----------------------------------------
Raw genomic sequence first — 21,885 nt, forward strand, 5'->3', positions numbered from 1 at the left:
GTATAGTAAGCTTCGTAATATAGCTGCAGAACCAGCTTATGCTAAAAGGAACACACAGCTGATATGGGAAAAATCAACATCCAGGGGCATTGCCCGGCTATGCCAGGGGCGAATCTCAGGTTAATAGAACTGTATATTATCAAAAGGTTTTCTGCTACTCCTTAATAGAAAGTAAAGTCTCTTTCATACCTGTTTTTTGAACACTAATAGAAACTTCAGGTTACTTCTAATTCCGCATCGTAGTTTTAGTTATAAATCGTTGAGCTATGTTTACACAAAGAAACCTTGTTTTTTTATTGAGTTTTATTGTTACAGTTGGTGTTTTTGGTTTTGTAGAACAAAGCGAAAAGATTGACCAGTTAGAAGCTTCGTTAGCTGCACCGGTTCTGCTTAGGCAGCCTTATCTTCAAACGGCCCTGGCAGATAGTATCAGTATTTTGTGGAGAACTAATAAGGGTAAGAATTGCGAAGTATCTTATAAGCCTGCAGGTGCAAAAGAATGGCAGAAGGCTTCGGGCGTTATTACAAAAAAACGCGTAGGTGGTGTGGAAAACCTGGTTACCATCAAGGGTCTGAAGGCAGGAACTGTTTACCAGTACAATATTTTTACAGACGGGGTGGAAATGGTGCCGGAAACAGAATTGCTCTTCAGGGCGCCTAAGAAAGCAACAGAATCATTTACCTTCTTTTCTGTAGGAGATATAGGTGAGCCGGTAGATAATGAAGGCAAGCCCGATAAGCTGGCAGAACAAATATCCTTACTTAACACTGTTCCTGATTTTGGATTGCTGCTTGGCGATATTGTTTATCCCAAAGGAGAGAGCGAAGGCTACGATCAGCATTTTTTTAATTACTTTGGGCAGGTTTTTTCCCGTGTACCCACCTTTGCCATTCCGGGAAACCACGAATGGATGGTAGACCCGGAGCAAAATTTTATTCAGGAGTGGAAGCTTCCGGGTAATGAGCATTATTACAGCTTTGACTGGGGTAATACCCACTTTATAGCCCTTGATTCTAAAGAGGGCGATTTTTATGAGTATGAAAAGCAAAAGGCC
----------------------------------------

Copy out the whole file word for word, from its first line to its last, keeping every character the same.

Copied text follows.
Raw genomic sequence first — 21,885 nt, forward strand, 5'->3', positions numbered from 1 at the left:
GTATAGTAAGCTTCGTAATATAGCTGCAGAACCAGCTTATGCTAAAAGGAACACACAGCTGATATGGGAAAAATCAACATCCAGGGGCATTGCCCGGCTATGCCAGGGGCGAATCTCAGGTTAATAGAACTGTATATTATCAAAAGGTTTTCTGCTACTCCTTAATAGAAAGTAAAGTCTCTTTCATACCTGTTTTTTGAACACTAATAGAAACTTCAGGTTACTTCTAATTCCGCATCGTAGTTTTAGTTATAAATCGTTGAGCTATGTTTACACAAAGAAACCTTGTTTTTTTATTGAGTTTTATTGTTACAGTTGGTGTTTTTGGTTTTGTAGAACAAAGCGAAAAGATTGACCAGTTAGAAGCTTCGTTAGCTGCACCGGTTCTGCTTAGGCAGCCTTATCTTCAAACGGCCCTGGCAGATAGTATCAGTATTTTGTGGAGAACTAATAAGGGTAAGAATTGCGAAGTATCTTATAAGCCTGCAGGTGCAAAAGAATGGCAGAAGGCTTCGGGCGTTATTACAAAAAAACGCGTAGGTGGTGTGGAAAACCTGGTTACCATCAAGGGTCTGAAGGCAGGAACTGTTTACCAGTACAATATTTTTACAGACGGGGTGGAAATGGTGCCGGAAACAGAATTGCTCTTCAGGGCGCCTAAGAAAGCAACAGAATCATTTACCTTCTTTTCTGTAGGAGATATAGGTGAGCCGGTAGATAATGAAGGCAAGCCCGATAAGCTGGCAGAACAAATATCCTTACTTAACACTGTTCCTGATTTTGGATTGCTGCTTGGCGATATTGTTTATCCCAAAGGAGAGAGCGAAGGCTACGATCAGCATTTTTTTAATTACTTTGGGCAGGTTTTTTCCCGTGTACCCACCTTTGCCATTCCGGGAAACCACGAATGGATGGTAGACCCGGAGCAAAATTTTATTCAGGAGTGGAAGCTTCCGGGTAATGAGCATTATTACAGCTTTGACTGGGGTAATACCCACTTTATAGCCCTTGATTCTAAAGAGGGCGATTTTTATGAGTATGAAAAGCAAAAGGCC